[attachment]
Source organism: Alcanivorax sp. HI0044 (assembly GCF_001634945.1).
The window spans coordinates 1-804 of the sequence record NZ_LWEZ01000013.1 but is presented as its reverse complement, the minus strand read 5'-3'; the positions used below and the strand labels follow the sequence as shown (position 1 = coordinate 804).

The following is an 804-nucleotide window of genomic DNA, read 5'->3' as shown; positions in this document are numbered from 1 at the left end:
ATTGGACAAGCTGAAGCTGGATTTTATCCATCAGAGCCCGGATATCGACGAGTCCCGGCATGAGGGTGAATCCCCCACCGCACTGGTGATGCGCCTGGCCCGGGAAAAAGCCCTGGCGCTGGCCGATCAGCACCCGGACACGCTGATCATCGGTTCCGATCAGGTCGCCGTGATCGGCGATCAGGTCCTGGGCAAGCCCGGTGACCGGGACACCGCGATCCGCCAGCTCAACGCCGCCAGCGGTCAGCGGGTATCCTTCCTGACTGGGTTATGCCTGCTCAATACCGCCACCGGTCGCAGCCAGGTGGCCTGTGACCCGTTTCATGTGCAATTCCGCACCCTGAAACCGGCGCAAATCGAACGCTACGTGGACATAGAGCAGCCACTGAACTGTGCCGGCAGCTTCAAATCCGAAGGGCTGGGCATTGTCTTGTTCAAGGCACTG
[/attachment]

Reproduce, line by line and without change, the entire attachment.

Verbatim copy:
Source organism: Alcanivorax sp. HI0044 (assembly GCF_001634945.1).
The window spans coordinates 1-804 of the sequence record NZ_LWEZ01000013.1 but is presented as its reverse complement, the minus strand read 5'-3'; the positions used below and the strand labels follow the sequence as shown (position 1 = coordinate 804).

The following is an 804-nucleotide window of genomic DNA, read 5'->3' as shown; positions in this document are numbered from 1 at the left end:
ATTGGACAAGCTGAAGCTGGATTTTATCCATCAGAGCCCGGATATCGACGAGTCCCGGCATGAGGGTGAATCCCCCACCGCACTGGTGATGCGCCTGGCCCGGGAAAAAGCCCTGGCGCTGGCCGATCAGCACCCGGACACGCTGATCATCGGTTCCGATCAGGTCGCCGTGATCGGCGATCAGGTCCTGGGCAAGCCCGGTGACCGGGACACCGCGATCCGCCAGCTCAACGCCGCCAGCGGTCAGCGGGTATCCTTCCTGACTGGGTTATGCCTGCTCAATACCGCCACCGGTCGCAGCCAGGTGGCCTGTGACCCGTTTCATGTGCAATTCCGCACCCTGAAACCGGCGCAAATCGAACGCTACGTGGACATAGAGCAGCCACTGAACTGTGCCGGCAGCTTCAAATCCGAAGGGCTGGGCATTGTCTTGTTCAAGGCACTG